After nearly choking to death as a child, Tennessee Williams had a fear of dying in that way,
Tennessee was a brilliant publicist – his own. His name was not Tennessee. And he was not even born in Tennessee. But those lies were necessary for him to be eligible to enter a playwriting contest. So Thomas Lanier Williams gave himself that cool first name, but there was still a problem. He was already a year older than the age limit. He fixed that, too, neatly making himself younger. It paid off. He won first prize. And, as they say, the rest is history.
He came from a dysfunctional family – his father called him “Miss Nancy” – that was often the inspiration for his plays. His work dealt with the taboo issues of the time: mental illness, alcoholism, homosexuality.
Tennessee’s first play, The Glass Menagerie, debuted in Chicago in 1944. It was made into a movie. His second play, A Streetcar Named Desire, after a huge success on Broadway, was made into a movie. Enormous success on Broadway and Hollywood followed, year after year. Williams liked to go to his own opening night and talk loudly throughout the performance.
He was famous for having only one copy of what he was working on and then sending it through the regular mail to his agent. Once, behind deadline, he was sitting on the back lawn at a friend’s house, scribbling away, when a sudden breeze blew a slew of papers into a pond. The panicked friend tried to fish them out of the water, but Williams was unconcerned.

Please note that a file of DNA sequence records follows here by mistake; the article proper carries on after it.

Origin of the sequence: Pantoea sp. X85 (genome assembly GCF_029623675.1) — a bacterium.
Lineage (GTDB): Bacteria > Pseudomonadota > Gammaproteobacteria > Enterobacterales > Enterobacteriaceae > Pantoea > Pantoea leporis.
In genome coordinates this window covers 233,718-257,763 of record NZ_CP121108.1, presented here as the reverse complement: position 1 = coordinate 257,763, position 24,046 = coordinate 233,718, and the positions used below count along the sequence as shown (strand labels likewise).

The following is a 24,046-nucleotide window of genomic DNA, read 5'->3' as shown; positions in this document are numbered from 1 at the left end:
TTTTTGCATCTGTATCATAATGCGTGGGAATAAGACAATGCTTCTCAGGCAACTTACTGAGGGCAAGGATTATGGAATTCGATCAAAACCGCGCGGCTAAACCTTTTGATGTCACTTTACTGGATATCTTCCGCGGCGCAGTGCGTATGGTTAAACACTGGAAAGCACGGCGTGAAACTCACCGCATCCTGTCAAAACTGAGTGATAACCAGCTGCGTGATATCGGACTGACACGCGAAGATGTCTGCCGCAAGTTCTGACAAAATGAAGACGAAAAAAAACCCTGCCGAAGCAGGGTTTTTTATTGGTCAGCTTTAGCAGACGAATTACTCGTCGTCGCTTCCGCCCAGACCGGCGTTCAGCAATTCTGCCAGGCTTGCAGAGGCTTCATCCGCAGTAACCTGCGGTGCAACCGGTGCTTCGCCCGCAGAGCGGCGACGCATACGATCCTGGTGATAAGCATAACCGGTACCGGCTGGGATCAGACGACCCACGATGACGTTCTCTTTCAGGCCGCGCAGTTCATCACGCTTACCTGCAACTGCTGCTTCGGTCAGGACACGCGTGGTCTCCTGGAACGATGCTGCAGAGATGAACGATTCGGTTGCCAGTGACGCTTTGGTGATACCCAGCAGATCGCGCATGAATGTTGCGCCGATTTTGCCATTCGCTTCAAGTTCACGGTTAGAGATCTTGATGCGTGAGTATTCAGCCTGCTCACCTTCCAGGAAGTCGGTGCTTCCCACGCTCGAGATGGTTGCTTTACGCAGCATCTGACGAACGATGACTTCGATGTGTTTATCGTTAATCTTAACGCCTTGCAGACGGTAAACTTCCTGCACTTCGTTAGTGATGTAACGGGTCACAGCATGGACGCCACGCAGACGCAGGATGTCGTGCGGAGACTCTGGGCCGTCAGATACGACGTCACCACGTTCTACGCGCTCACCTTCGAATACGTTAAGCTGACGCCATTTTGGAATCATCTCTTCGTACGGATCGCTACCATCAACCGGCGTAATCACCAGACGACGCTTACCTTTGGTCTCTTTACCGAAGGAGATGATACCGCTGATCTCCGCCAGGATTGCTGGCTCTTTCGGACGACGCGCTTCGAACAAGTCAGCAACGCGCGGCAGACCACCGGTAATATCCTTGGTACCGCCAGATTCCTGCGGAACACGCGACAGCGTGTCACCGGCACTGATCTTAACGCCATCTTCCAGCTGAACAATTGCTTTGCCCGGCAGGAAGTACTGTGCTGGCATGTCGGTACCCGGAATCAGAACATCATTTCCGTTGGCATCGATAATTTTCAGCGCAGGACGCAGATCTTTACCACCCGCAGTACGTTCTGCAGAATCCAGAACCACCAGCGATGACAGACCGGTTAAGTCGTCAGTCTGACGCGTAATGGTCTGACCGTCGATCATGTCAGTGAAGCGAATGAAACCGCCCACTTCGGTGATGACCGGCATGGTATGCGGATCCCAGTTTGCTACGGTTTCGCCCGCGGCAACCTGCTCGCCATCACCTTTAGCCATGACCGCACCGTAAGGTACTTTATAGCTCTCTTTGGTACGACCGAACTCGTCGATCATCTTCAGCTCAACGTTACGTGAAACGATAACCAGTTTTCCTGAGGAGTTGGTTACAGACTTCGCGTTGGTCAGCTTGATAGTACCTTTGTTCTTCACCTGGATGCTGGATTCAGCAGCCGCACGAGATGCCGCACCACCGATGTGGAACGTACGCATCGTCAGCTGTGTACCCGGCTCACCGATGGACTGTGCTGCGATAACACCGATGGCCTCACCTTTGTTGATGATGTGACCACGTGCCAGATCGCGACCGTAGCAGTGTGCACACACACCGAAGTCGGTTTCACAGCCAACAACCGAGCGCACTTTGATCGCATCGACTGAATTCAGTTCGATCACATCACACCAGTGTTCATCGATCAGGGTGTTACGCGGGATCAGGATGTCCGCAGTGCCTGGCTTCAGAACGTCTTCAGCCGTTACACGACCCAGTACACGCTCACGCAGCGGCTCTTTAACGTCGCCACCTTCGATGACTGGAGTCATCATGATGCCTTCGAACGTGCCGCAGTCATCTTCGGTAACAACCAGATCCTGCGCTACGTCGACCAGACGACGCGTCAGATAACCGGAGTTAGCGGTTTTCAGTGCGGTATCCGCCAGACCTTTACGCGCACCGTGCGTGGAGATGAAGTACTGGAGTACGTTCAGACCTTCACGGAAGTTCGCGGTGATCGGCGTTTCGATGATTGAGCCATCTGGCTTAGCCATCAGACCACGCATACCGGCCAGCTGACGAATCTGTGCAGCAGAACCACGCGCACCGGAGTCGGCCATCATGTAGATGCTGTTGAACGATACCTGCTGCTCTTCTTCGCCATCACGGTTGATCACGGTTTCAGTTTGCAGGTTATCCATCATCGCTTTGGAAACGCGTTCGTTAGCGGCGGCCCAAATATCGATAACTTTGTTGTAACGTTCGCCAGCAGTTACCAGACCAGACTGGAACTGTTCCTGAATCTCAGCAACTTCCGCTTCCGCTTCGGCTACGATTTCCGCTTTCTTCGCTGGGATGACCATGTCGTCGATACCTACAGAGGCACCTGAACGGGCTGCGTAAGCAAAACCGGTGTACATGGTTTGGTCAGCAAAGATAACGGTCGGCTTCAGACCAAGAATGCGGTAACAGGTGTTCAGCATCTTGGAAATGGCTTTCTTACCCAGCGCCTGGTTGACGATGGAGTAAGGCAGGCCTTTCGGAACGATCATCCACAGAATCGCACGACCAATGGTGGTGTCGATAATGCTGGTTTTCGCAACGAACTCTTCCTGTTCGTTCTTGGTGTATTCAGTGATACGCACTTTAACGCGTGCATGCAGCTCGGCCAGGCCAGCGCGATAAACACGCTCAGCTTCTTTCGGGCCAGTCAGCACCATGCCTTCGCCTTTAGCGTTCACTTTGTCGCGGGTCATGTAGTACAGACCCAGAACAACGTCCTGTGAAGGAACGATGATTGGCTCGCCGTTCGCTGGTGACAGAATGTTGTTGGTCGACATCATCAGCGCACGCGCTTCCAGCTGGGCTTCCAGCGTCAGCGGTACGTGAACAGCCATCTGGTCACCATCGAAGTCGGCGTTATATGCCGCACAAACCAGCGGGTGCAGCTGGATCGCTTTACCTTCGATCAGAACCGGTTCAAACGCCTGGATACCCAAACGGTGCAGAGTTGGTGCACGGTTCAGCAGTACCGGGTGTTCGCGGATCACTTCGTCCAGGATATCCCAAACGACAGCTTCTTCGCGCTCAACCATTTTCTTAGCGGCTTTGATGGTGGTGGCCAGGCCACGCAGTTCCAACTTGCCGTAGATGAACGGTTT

In 1963, Tennessee’s longtime lover, Frank Merlo, died from cancer. He sank into a deep depression that lasted a decade. A month before his 72nd birthday, Tennessee was in New York City’s Elycée Hotel, in a room by himself. In the morning, he was found lying on the floor next to the bed. He was dead.
The room was strewn with half empty liquor bottles and prescription drug bottles but it took an autopsy to find the cause of death – Tennessee always put eye drops in his eyes, leaning back, holding the bottle cap in his mouth. The cap had lodged in his throat, choking him.